Offensively, Brantly is a left-handed hitter with upside. He batted .290 in 100 at-bats a year ago.

Now playing regularly, he is scuffling a bit, batting .218 in 78 at-bats with seven doubles and nine RBIs.

"He's got a lot of responsibility," Redmond said. "There are some nights where he looks really comfortable back there and some nights there isn't. That's kind of where we're at."

Valaika thriving in constantly changing role

PHILADELPHIA -- As a utility player, your job description requires always being on call.

Chris Valaika is certainly learning that with the Marlins.

The 27-year-old, in his first season in the organization, is constantly adapting on the fly. On Saturday, for instance, he came to the ballpark figuring he would be starting at first base.

Those plans changed about an hour before the first pitch, once second baseman Donovan Solano was scratched due to a tight left oblique. So Valaika ended up playing second, while batting leadoff for the first time in his big league career.

He came through with a couple of standout defensive plays, and also belted a home run in the Marlins' 2-0 win over the Phillies.

"That's my job, to come in when things happen like that," Valaika said. "I'll play second, third, first, wherever I need to be. These guys play every day. If I can give them a breather, a day off, that makes me happy."

On Sunday, Valaika was back playing second base. He batted second behind Juan Pierre.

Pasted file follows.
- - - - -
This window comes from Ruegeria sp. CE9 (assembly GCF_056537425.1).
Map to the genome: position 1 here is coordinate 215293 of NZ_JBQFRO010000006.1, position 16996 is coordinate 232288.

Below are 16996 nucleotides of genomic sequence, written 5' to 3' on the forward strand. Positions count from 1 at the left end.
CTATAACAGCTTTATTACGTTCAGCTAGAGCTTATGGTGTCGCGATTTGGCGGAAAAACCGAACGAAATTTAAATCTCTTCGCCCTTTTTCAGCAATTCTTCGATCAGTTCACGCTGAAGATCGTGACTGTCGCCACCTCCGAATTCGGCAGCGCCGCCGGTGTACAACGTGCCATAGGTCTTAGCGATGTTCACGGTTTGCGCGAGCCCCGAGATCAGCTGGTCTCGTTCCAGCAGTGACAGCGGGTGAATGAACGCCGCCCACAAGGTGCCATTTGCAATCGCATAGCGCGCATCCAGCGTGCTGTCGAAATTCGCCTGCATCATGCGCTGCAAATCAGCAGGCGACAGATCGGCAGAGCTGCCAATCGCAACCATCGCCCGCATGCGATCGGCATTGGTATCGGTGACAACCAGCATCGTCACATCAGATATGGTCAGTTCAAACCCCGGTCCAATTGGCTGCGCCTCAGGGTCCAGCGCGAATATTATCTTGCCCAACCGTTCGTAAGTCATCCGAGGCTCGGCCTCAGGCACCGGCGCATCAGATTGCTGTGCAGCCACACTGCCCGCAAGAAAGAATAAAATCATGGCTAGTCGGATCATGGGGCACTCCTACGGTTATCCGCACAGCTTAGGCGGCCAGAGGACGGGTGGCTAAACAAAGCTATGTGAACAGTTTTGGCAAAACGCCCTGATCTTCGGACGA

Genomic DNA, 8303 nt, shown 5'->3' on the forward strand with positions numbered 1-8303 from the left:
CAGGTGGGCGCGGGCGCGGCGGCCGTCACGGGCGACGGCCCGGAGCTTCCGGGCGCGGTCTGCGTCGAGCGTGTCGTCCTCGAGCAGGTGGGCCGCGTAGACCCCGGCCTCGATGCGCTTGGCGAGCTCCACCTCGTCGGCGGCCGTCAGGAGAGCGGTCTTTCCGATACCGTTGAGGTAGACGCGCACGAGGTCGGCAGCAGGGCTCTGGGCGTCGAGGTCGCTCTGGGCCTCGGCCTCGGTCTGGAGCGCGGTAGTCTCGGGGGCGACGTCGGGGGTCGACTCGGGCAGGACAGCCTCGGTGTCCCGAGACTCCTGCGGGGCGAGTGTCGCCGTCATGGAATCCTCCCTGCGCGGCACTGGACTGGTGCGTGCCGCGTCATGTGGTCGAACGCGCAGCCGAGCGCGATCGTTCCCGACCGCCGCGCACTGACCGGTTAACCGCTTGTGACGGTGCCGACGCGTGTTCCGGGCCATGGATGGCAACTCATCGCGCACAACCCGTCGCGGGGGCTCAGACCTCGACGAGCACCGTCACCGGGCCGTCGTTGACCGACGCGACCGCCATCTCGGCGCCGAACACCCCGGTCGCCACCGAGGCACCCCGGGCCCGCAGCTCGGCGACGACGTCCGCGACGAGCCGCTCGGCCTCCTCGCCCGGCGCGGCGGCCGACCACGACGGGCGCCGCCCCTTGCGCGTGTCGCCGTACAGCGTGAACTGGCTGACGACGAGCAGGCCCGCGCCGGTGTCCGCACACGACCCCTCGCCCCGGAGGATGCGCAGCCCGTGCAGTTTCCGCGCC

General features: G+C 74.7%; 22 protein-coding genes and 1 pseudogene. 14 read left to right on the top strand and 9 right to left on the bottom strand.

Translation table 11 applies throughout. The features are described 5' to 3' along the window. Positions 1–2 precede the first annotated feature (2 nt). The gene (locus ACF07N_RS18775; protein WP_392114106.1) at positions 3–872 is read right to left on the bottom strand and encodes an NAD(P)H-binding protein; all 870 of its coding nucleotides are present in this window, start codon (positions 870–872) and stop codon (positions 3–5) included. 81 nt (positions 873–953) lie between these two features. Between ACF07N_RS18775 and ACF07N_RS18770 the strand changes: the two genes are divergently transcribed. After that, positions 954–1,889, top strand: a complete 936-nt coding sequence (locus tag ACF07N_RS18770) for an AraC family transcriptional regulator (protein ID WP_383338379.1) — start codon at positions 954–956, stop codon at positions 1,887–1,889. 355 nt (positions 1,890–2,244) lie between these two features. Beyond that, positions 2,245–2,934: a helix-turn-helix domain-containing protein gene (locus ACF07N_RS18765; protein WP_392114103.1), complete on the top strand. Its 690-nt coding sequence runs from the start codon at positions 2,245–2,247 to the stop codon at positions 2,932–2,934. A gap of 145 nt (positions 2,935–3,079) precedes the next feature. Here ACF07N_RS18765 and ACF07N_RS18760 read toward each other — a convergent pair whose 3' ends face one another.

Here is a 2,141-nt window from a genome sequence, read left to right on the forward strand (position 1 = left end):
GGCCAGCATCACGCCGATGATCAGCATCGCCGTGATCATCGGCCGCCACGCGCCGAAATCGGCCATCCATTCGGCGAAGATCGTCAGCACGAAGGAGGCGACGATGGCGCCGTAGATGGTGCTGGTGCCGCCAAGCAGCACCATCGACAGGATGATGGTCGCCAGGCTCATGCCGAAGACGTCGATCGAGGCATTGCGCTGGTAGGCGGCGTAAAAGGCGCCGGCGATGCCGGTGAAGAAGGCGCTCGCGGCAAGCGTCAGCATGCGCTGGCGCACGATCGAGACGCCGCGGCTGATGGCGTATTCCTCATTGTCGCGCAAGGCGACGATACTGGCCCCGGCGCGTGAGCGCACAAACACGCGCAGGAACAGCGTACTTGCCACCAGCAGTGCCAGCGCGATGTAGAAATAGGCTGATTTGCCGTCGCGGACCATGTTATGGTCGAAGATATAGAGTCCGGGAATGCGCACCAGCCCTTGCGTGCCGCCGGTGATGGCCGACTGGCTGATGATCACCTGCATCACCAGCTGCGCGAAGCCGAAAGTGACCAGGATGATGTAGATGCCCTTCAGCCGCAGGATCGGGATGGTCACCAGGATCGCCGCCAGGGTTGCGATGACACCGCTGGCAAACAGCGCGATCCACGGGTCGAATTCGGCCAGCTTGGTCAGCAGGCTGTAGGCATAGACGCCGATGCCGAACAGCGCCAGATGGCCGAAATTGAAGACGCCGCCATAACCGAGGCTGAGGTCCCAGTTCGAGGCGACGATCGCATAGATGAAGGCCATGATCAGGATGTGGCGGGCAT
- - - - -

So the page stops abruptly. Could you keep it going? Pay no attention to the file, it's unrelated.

Pierre was off on Saturday, getting a day to rest against the left-handed Cole Hamels. On Sunday, Philadelphia started right-hander Roy Halladay, and Pierre was back in the top spot.

On Saturday night, Valaika consulted Pierre on what he should expect hitting first.

"When I found that out, I asked JP, 'What do I need to do up there?' He told me, 'Go up there and swing. You don't need to be somebody you're not,'" Valaika said. "That made me feel good knowing our leadoff guy said, 'Go get 'em.'"

Valaika's homer was the second of his career, with the other coming while he was with the Reds in 2010. In his third big league game, he went deep off Chicago's Tom Gorzelanny.

Worth noting

• Henderson Alvarez (right shoulder inflammation) is scheduled to resume his throwing program on Monday. The right-hander opened the season on the disabled list and recently had a setback. He is not expected to be ready any time soon.

• Nathan Eovaldi (right shoulder inflammation) is throwing off the mound. Because he is on the 60-day disabled list, he won't be ready until mid-June, at the earliest.

• Catcher Jeff Mathis (broken right collarbone) is getting a day off in his rehab assignment with Class A Jupiter. The veteran catcher started two games behind the plate before being used as a designated hitter.

• Nick Green, designated for assignment on Thursday, has cleared waivers, and the veteran infielder was outrighted to Triple-A New Orleans.

• Redmond celebrated his 42nd birthday on Sunday.

Joe Frisaro is a reporter for MLB.com. He writes a blog, called The Fish Pond. Follow him on Twitter @JoeFrisaro. This story was not subject to the approval of Major League Baseball or its clubs.